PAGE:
Pedro Nunes and Solar Retrogression

In northern latitudes we are used to the Sun rising in the East, following a smooth and even course through the southern sky and setting in the West. The idea that the compass bearing of the Sun might reverse seems fanciful. But in 1537 Portuguese mathematician Pedro Nunes showed that the shadow cast by the gnomon of a sun dial can move backwards.


Pedro Nunes (1502–1578). Portuguese postage stamp issued in 1978.

Nunes’ prediction was counter-intuitive. It came long before Newton, Galileo and Kepler, and Copernicus’ heliocentric theory had not yet been published. The retrogression was a remarkable example of the power of mathematics to predict physical behaviour.

Pedro Nunes

Pedro Nunes, one of the greatest mathematicians of his time, is best known for his contributions to navigation and to cartography. He introduced the loxodrome curve, which he called the rhumb line (See Last Post).

Nunes was aware of the link between solar regression and the biblical episode of the sun dial of Ahaz (Isaiah, 38:7–9). However, what he predicted was a natural phenomenon, requiring no miracle. It was several centuries before anyone claimed to have observed the reversal (Leitão, 2017).

Condition for Solar Retrogression

Leitão, who has made a detailed study of Nunes’ works, reviewed the method used by him. Nunes demonstrated the retrogression using spherical trigonometry. This was long before Newton’s laws or differential calculus were available. A simpler derivation, using elementary differential calculus, will appear elsewhere (Lynch, 2017). An expression is found for the azimuth of the Sun as a function of the time. For reversal to occur, the derivative of this function must vanish.

The vanishing of the derivative leads to the delightfully simple and elegant equation

\displaystyle \cos\lambda_S = \frac{\tan\phi_O}{\tan\phi_S} \ \ \ \ \ (1)

where {(\lambda_S,\phi_S)} are the longitude and latitude of the Sun and {(0, \phi_O)} the longitude and latitude of the observer. Clearly, there will be an azimuth at which the derivative vanishes only if the right hand side is less than unity, that is, if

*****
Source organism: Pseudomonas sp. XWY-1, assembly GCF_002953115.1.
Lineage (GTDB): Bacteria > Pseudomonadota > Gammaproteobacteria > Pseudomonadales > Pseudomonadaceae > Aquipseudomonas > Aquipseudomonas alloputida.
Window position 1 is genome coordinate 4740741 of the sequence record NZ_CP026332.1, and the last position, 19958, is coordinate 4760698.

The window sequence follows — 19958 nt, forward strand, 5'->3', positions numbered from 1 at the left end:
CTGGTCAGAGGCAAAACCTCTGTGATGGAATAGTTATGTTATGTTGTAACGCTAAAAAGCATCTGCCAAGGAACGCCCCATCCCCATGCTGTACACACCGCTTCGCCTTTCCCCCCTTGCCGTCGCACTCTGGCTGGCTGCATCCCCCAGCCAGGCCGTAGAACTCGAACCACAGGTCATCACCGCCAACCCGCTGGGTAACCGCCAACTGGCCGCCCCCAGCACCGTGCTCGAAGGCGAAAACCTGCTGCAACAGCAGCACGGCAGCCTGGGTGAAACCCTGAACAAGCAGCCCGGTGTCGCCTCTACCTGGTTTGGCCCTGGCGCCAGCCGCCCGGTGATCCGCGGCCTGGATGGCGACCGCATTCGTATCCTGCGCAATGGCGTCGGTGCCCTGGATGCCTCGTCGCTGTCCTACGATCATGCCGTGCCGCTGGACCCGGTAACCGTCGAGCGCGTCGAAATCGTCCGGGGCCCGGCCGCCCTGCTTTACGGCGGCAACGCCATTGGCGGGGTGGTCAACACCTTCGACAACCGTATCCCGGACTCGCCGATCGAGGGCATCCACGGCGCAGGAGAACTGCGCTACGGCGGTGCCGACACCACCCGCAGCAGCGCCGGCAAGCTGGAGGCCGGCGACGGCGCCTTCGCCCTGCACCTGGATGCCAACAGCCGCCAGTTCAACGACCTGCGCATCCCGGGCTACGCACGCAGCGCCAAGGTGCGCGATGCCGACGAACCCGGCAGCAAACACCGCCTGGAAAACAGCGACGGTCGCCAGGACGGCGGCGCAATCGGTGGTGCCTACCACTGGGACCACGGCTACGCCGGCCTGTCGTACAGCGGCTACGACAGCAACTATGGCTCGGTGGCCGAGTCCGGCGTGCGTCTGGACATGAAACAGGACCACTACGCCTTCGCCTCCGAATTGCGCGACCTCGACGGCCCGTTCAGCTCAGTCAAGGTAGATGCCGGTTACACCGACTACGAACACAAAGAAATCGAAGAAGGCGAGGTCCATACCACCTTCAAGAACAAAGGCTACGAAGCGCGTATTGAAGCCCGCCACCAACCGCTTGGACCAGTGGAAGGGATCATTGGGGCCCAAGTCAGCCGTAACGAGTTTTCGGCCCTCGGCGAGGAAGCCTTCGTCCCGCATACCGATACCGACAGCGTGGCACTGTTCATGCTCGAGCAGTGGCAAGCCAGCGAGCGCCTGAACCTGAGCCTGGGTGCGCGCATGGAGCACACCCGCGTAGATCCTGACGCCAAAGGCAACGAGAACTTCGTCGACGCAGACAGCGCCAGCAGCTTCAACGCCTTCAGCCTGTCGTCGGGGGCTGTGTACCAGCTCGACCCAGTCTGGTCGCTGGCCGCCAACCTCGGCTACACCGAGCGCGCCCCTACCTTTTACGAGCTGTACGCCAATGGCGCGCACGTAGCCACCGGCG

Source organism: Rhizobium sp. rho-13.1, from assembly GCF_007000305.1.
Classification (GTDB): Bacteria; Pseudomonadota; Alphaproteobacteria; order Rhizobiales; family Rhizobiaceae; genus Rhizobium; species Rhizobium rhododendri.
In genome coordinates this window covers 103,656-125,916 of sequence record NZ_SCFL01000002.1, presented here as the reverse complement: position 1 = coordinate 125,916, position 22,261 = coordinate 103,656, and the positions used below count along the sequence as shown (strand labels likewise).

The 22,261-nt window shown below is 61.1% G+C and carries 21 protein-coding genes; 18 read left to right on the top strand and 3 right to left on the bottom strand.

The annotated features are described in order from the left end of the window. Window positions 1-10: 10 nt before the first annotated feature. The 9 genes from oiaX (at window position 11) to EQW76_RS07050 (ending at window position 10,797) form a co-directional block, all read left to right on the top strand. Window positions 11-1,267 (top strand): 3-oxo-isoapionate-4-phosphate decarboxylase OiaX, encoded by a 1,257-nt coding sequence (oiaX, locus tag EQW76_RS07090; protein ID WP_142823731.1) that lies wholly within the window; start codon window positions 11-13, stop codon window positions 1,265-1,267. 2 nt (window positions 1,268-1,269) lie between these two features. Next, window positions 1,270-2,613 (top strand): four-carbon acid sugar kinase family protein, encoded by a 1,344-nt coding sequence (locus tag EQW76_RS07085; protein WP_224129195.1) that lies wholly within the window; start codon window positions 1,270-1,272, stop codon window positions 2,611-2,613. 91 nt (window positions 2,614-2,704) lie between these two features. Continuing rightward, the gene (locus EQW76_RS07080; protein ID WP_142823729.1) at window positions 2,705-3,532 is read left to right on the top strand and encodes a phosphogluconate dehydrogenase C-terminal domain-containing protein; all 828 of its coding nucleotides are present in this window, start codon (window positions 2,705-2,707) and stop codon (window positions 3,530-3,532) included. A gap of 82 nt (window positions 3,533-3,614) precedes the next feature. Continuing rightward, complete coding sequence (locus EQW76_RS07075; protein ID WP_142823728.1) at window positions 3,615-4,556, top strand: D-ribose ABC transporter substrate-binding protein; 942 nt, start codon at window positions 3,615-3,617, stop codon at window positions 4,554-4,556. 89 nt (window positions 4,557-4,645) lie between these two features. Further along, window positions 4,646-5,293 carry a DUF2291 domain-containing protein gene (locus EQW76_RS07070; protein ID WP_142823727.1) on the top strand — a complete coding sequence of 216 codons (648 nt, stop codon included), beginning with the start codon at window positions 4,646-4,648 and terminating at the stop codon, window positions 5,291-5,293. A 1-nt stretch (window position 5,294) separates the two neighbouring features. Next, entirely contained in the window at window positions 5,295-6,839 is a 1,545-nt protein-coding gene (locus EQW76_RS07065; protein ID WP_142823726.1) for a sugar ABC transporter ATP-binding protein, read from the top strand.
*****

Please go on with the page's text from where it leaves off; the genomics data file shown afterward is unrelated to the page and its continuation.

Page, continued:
\displaystyle \phi_O < \phi_S   \ \ \ \ \ (2)

This means that retrogression will be seen only if the observation point is between the Equator and the latitude of the Sun. In particular, it must be in the tropics.

An Example of Retrogression

We consider the daily path of the Sun at the time of the Summer solstice ({\phi_S=23.5^\circ}N) for observations from a point within the tropics ({\phi_O=20^\circ}N). We plot the Sun’s course during the morning, as seen from the tropical observatory, in the Figure below.  The angular coordinate is the azimuth or compass bearing. Radial coordinate is the zenith angle. SR denotes Sunrise. The azimuth at sunrise is close to {65^\circ}. It increases to around {77^\circ} by mid-morning and then decreases to zero at Noon.


Path of the Sun at the Summer solstice for a observation point at 20N

For the specific values {\phi_O=20^\circ} and {\phi_S=23.5^\circ}, the condition (2) above gives the turning longitude as {\lambda_S=33.17^\circ} corresponding to an azimuth of {77.4^\circ} and an elevation of {59.1^\circ}. This is the retrogression phenomenon.


• Leitão, Henrique, 2017: A brief note on the power of mathematics: Pedro Nunes and the retrogradation of shadows. Proceedings of Recreational Mathematics Colloquium V — G4G (Europe), Ed. Jorge Nuno Silva, pp.~45–52.

• Lynch, Peter, 2017: Pedro Nunes and the Retrogression of the Sun. To appear (PDF on request from

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